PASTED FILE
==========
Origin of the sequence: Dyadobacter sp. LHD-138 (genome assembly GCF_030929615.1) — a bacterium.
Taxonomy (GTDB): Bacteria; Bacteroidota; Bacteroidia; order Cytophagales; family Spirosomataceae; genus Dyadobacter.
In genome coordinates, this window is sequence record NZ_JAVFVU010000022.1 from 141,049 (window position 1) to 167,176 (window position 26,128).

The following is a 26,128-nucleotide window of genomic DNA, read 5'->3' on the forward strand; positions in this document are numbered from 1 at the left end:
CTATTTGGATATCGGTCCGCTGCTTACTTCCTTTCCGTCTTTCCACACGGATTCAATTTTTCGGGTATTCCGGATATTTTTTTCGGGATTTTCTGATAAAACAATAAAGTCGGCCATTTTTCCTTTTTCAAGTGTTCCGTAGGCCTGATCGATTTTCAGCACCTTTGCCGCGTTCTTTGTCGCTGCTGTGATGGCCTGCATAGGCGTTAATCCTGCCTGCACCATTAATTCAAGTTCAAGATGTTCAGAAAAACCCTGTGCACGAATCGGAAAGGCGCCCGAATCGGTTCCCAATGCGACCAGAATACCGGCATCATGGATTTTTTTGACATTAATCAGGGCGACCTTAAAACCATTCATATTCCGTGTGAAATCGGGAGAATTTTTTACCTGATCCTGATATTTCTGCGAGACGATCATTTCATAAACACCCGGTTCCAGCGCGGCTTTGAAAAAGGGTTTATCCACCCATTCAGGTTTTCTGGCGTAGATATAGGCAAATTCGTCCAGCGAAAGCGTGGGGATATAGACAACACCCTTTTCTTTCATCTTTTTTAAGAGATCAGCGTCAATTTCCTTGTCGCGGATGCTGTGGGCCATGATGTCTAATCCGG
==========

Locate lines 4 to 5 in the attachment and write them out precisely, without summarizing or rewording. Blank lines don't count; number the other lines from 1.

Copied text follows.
The following is a 26,128-nucleotide window of genomic DNA, read 5'->3' on the forward strand; positions in this document are numbered from 1 at the left end:
CTATTTGGATATCGGTCCGCTGCTTACTTCCTTTCCGTCTTTCCACACGGATTCAATTTTTCGGGTATTCCGGATATTTTTTTCGGGATTTTCTGATAAAACAATAAAGTCGGCCATTTTTCCTTTTTCAAGTGTTCCGTAGGCCTGATCGATTTTCAGCACCTTTGCCGCGTTCTTTGTCGCTGCTGTGATGGCCTGCATAGGCGTTAATCCTGCCTGCACCATTAATTCAAGTTCAAGATGTTCAGAAAAACCCTGTGCACGAATCGGAAAGGCGCCCGAATCGGTTCCCAATGCGACCAGAATACCGGCATCATGGATTTTTTTGACATTAATCAGGGCGACCTTAAAACCATTCATATTCCGTGTGAAATCGGGAGAATTTTTTACCTGATCCTGATATTTCTGCGAGACGATCATTTCATAAACACCCGGTTCCAGCGCGGCTTTGAAAAAGGGTTTATCCACCCATTCAGGTTTTCTGGCGTAGATATAGGCAAATTCGTCCAGCGAAAGCGTGGGGATATAGACAACACCCTTTTCTTTCATCTTTTTTAAGAGATCAGCGTCAATTTCCTTGTCGCGGATGCTGTGGGCCATGATGTCTAATCCGG